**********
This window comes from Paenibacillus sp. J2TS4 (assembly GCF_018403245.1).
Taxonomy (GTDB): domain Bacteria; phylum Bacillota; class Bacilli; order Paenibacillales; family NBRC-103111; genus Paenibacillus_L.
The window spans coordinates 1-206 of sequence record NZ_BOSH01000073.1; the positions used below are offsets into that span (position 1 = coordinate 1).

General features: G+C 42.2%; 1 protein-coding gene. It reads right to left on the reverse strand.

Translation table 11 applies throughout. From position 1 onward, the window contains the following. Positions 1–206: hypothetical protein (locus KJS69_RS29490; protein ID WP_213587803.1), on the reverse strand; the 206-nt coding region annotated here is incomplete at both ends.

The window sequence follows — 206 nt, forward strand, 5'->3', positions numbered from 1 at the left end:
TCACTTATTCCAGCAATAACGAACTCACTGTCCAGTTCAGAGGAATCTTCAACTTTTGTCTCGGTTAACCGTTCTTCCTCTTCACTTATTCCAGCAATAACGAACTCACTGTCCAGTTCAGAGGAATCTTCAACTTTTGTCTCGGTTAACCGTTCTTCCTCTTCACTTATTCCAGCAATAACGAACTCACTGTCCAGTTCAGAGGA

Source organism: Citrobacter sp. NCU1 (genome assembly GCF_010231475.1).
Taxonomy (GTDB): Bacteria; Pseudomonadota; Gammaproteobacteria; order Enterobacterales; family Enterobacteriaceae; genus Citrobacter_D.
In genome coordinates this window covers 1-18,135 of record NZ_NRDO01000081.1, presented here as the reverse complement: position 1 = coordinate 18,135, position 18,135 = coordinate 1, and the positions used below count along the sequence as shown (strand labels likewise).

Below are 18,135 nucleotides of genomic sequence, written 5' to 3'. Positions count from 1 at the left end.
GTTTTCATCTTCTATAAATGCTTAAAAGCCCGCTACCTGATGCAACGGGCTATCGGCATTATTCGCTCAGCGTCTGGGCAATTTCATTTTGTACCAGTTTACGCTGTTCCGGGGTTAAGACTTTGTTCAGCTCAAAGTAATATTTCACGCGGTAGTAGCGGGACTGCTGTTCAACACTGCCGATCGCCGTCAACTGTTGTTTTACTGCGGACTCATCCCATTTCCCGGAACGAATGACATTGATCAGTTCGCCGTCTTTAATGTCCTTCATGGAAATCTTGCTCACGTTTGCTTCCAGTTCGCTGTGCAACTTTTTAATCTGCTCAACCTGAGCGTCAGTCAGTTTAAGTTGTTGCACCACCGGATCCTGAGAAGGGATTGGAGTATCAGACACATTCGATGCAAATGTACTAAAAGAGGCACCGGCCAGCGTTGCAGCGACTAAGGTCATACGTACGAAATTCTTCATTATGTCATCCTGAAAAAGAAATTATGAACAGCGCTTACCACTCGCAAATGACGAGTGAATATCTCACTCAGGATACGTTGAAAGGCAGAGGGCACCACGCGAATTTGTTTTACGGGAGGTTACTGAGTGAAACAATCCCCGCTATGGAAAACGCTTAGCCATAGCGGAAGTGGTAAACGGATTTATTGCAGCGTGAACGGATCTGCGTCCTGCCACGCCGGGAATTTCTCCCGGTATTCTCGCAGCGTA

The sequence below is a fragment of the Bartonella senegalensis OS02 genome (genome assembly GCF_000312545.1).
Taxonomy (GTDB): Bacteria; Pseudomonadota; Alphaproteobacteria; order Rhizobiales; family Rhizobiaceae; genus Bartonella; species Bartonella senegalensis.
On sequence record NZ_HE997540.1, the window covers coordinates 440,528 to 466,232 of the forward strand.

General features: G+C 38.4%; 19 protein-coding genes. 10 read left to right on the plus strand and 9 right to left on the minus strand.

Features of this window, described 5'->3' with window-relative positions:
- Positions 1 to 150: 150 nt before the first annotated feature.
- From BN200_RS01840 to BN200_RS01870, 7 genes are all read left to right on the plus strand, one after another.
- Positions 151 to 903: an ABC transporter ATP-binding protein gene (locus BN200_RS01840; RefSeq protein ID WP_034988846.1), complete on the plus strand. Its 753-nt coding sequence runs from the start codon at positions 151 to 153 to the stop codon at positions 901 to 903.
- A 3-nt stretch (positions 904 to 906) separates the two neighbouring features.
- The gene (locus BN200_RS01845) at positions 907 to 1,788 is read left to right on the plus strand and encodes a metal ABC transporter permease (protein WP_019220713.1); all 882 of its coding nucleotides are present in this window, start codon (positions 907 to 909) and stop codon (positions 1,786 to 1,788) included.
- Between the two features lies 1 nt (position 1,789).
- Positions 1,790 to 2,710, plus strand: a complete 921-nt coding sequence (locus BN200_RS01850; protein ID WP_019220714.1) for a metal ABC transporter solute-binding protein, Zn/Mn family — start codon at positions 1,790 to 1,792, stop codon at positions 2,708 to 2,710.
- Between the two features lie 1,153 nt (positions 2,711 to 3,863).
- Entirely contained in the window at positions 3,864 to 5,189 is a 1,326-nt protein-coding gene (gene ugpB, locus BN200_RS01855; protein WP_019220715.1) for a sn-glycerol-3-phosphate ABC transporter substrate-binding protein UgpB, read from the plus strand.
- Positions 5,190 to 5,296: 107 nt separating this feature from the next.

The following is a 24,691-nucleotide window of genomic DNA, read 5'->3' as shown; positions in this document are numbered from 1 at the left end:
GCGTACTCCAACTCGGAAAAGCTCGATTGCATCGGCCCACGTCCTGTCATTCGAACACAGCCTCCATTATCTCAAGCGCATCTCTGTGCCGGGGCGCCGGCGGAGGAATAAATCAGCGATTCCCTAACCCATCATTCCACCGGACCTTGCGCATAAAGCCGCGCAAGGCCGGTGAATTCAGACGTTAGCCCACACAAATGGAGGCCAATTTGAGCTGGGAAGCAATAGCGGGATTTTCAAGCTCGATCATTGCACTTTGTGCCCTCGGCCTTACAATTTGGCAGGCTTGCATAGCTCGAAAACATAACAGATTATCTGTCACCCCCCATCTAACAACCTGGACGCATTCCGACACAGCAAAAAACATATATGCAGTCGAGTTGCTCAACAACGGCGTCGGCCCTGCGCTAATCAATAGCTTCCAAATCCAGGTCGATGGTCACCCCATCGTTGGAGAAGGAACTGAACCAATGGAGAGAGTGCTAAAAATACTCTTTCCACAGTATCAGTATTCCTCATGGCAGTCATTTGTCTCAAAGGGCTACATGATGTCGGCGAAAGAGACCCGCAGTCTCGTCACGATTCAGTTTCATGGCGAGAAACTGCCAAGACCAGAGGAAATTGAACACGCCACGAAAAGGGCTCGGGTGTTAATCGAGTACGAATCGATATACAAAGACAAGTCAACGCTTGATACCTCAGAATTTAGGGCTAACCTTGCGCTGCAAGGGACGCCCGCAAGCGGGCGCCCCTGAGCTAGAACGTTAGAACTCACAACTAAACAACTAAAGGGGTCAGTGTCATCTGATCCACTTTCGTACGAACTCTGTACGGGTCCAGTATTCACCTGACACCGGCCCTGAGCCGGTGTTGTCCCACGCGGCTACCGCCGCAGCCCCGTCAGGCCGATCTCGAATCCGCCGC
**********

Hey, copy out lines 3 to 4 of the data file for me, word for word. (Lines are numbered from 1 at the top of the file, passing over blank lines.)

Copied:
The window spans coordinates 1-206 of sequence record NZ_BOSH01000073.1; the positions used below are offsets into that span (position 1 = coordinate 1).

General features: G+C 42.2%; 1 protein-coding gene. It reads right to left on the reverse strand.